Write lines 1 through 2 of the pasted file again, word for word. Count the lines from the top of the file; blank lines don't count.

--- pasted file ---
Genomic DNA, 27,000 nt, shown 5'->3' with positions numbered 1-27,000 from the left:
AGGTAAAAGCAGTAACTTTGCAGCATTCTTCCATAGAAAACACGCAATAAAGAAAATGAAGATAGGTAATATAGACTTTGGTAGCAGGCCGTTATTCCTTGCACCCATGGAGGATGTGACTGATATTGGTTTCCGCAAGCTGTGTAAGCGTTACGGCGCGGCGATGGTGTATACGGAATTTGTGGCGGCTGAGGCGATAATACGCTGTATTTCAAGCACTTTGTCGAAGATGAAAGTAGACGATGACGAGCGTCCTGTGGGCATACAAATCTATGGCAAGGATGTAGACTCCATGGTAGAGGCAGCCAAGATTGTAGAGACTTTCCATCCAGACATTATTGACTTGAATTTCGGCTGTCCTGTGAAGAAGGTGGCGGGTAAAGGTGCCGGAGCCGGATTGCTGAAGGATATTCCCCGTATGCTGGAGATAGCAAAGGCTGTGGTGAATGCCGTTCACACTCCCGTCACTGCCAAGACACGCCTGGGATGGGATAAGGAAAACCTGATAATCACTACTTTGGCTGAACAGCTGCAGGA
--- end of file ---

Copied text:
Genomic DNA, 27,000 nt, shown 5'->3' with positions numbered 1-27,000 from the left:
AGGTAAAAGCAGTAACTTTGCAGCATTCTTCCATAGAAAACACGCAATAAAGAAAATGAAGATAGGTAATATAGACTTTGGTAGCAGGCCGTTATTCCTTGCACCCATGGAGGATGTGACTGATATTGGTTTCCGCAAGCTGTGTAAGCGTTACGGCGCGGCGATGGTGTATACGGAATTTGTGGCGGCTGAGGCGATAATACGCTGTATTTCAAGCACTTTGTCGAAGATGAAAGTAGACGATGACGAGCGTCCTGTGGGCATACAAATCTATGGCAAGGATGTAGACTCCATGGTAGAGGCAGCCAAGATTGTAGAGACTTTCCATCCAGACATTATTGACTTGAATTTCGGCTGTCCTGTGAAGAAGGTGGCGGGTAAAGGTGCCGGAGCCGGATTGCTGAAGGATATTCCCCGTATGCTGGAGATAGCAAAGGCTGTGGTGAATGCCGTTCACACTCCCGTCACTGCCAAGACACGCCTGGGATGGGATAAGGAAAACCTGATAATCACTACTTTGGCTGAACAGCTGCAGGA